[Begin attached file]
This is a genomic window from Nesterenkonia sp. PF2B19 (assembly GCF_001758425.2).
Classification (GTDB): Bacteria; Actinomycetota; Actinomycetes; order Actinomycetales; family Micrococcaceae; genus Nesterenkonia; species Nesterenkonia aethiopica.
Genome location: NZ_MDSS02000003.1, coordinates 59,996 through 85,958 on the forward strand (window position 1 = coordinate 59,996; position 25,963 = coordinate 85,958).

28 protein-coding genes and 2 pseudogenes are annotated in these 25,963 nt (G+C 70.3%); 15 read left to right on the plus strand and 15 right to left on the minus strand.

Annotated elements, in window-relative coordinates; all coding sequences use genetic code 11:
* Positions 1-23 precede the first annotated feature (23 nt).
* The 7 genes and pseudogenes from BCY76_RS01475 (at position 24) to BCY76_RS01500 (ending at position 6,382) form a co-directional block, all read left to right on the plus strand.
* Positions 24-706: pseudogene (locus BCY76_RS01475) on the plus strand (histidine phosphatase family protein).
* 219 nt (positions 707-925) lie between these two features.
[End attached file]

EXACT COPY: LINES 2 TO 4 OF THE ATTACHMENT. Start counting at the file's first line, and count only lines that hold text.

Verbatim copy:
Classification (GTDB): Bacteria; Actinomycetota; Actinomycetes; order Actinomycetales; family Micrococcaceae; genus Nesterenkonia; species Nesterenkonia aethiopica.
Genome location: NZ_MDSS02000003.1, coordinates 59,996 through 85,958 on the forward strand (window position 1 = coordinate 59,996; position 25,963 = coordinate 85,958).

28 protein-coding genes and 2 pseudogenes are annotated in these 25,963 nt (G+C 70.3%); 15 read left to right on the plus strand and 15 right to left on the minus strand.